Hot on the heels of South Korean rapper Psy's "Gangnam Style", a new dance craze called the 'HarlemShake' is going viral on YouTube. In Harlem, New Yorkers participate by showing off their own versions of the dance move.
NEW YORK CITY, NEW YORK, UNITED STATES (FEBRUARY 15, 2013) (REUTERS) - The Harlem Shake began as a dance in the 1980's but the latest version featured on a flood of online videos is an electronic dance track by 23-year-old Brooklyn DJ, Baauer, who released the single last year with the record label Mad Decent.
The video starts with one person, often masked, dancing while everyone else in the room pays no attention but when the chorus kicks in they all join in - usually wearing crazy costumes or carrying props.
YouTube said the craze appeared to have started with a posting by a video blogger. It quickly went viral quickly, with more than 12,000 Harlem Shake videos posted from the beginning of February, and seen up to 44 million times in about two weeks.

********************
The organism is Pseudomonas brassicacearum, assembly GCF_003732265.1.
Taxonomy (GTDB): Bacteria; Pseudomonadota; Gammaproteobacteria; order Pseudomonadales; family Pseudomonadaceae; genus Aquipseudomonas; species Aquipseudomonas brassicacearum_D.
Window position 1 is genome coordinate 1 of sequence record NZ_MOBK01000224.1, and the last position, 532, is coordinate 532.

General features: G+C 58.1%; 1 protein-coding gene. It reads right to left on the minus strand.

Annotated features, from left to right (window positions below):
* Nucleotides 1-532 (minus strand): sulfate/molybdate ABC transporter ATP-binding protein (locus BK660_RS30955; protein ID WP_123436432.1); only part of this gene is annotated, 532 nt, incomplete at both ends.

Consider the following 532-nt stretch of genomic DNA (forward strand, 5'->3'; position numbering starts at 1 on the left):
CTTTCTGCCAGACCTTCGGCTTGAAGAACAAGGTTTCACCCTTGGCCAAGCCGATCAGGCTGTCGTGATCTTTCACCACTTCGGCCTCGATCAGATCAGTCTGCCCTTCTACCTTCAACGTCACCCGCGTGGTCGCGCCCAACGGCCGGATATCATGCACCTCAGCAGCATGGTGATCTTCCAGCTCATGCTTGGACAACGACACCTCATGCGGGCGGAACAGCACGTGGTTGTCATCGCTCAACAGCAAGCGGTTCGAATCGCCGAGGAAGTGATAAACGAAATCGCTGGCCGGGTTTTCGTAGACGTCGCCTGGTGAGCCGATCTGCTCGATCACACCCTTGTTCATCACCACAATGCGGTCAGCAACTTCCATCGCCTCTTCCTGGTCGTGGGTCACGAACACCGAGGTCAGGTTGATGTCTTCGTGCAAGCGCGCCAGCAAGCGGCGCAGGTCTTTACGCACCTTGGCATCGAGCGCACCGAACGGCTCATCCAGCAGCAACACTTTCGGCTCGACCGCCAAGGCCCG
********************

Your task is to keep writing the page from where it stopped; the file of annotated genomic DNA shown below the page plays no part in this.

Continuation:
"It's fun and it helps people let loose and stuff," said Aleysha Williams, who showed off her interpretation of the dance in Harlem, New York.
"I think it's a neat dance," said Latoya Williams, as she watched her daughter Aleysha do the shake.
"It has to do a lot with Harlem, which is the type of place that's about music and a lot of things that come from here is great. Dancing, a lot of artists, so I think that it's great that it's a nice dance for kids to pass on."
Visiting from London, Daisy Warren shared her Harlem Shake move, or what she refers to as a celebratory goal-scoring dance.
"I love it. I think it's really great. Everyone's always adding their own twist to it and stuff, so it's always individual, I think, so everyone has their own techniques," said Warren.
But not everyone's a fan of the new craze.
"That's more of, like, a boy dance, I think, because it wouldn't look right if a girl would do it," said New Yorkresident Shaqua Kesey.
"But not me."
Harlem Shake has a way to go to top "Gangnam Style" which made history last December when it became the first ever video on YouTube to reach one billion views.
But the latest figures show one office version of Harlem Shake, receiving over 10 million hits.